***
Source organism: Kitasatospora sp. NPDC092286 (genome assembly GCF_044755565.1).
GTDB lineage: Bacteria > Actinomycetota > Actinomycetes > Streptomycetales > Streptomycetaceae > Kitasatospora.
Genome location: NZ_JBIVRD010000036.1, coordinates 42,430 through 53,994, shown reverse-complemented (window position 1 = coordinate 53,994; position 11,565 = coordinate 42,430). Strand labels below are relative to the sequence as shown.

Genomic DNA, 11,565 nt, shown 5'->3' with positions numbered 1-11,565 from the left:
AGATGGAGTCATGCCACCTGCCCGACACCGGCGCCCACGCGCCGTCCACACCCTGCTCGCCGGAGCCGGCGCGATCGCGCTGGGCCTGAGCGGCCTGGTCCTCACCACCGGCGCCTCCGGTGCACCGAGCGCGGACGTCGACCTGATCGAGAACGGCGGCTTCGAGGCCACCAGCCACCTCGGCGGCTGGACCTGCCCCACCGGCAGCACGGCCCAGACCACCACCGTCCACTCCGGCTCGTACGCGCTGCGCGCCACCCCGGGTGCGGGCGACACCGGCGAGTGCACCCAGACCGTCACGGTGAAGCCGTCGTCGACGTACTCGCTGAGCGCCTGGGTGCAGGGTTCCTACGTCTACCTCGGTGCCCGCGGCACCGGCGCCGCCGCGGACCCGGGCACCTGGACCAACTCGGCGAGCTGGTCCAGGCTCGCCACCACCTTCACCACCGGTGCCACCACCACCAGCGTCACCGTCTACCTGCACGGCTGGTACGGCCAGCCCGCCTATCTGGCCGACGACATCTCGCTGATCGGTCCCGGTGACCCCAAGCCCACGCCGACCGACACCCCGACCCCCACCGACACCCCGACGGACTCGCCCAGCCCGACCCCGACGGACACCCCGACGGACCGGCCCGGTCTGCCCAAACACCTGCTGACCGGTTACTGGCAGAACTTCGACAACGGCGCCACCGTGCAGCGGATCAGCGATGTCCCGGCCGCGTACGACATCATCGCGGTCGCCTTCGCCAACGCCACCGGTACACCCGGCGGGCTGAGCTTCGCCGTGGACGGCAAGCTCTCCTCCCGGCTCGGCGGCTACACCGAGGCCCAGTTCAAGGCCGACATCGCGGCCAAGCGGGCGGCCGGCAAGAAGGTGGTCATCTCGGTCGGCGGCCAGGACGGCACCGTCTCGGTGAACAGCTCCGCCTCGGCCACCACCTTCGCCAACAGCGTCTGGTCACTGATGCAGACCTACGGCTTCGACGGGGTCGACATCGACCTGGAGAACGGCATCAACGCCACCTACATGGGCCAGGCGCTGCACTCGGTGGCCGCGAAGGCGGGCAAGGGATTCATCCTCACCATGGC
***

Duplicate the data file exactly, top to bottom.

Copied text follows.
Source organism: Kitasatospora sp. NPDC092286 (genome assembly GCF_044755565.1).
GTDB lineage: Bacteria > Actinomycetota > Actinomycetes > Streptomycetales > Streptomycetaceae > Kitasatospora.
Genome location: NZ_JBIVRD010000036.1, coordinates 42,430 through 53,994, shown reverse-complemented (window position 1 = coordinate 53,994; position 11,565 = coordinate 42,430). Strand labels below are relative to the sequence as shown.

Genomic DNA, 11,565 nt, shown 5'->3' with positions numbered 1-11,565 from the left:
AGATGGAGTCATGCCACCTGCCCGACACCGGCGCCCACGCGCCGTCCACACCCTGCTCGCCGGAGCCGGCGCGATCGCGCTGGGCCTGAGCGGCCTGGTCCTCACCACCGGCGCCTCCGGTGCACCGAGCGCGGACGTCGACCTGATCGAGAACGGCGGCTTCGAGGCCACCAGCCACCTCGGCGGCTGGACCTGCCCCACCGGCAGCACGGCCCAGACCACCACCGTCCACTCCGGCTCGTACGCGCTGCGCGCCACCCCGGGTGCGGGCGACACCGGCGAGTGCACCCAGACCGTCACGGTGAAGCCGTCGTCGACGTACTCGCTGAGCGCCTGGGTGCAGGGTTCCTACGTCTACCTCGGTGCCCGCGGCACCGGCGCCGCCGCGGACCCGGGCACCTGGACCAACTCGGCGAGCTGGTCCAGGCTCGCCACCACCTTCACCACCGGTGCCACCACCACCAGCGTCACCGTCTACCTGCACGGCTGGTACGGCCAGCCCGCCTATCTGGCCGACGACATCTCGCTGATCGGTCCCGGTGACCCCAAGCCCACGCCGACCGACACCCCGACCCCCACCGACACCCCGACGGACTCGCCCAGCCCGACCCCGACGGACACCCCGACGGACCGGCCCGGTCTGCCCAAACACCTGCTGACCGGTTACTGGCAGAACTTCGACAACGGCGCCACCGTGCAGCGGATCAGCGATGTCCCGGCCGCGTACGACATCATCGCGGTCGCCTTCGCCAACGCCACCGGTACACCCGGCGGGCTGAGCTTCGCCGTGGACGGCAAGCTCTCCTCCCGGCTCGGCGGCTACACCGAGGCCCAGTTCAAGGCCGACATCGCGGCCAAGCGGGCGGCCGGCAAGAAGGTGGTCATCTCGGTCGGCGGCCAGGACGGCACCGTCTCGGTGAACAGCTCCGCCTCGGCCACCACCTTCGCCAACAGCGTCTGGTCACTGATGCAGACCTACGGCTTCGACGGGGTCGACATCGACCTGGAGAACGGCATCAACGCCACCTACATGGGCCAGGCGCTGCACTCGGTGGCCGCGAAGGCGGGCAAGGGATTCATCCTCACCATGGC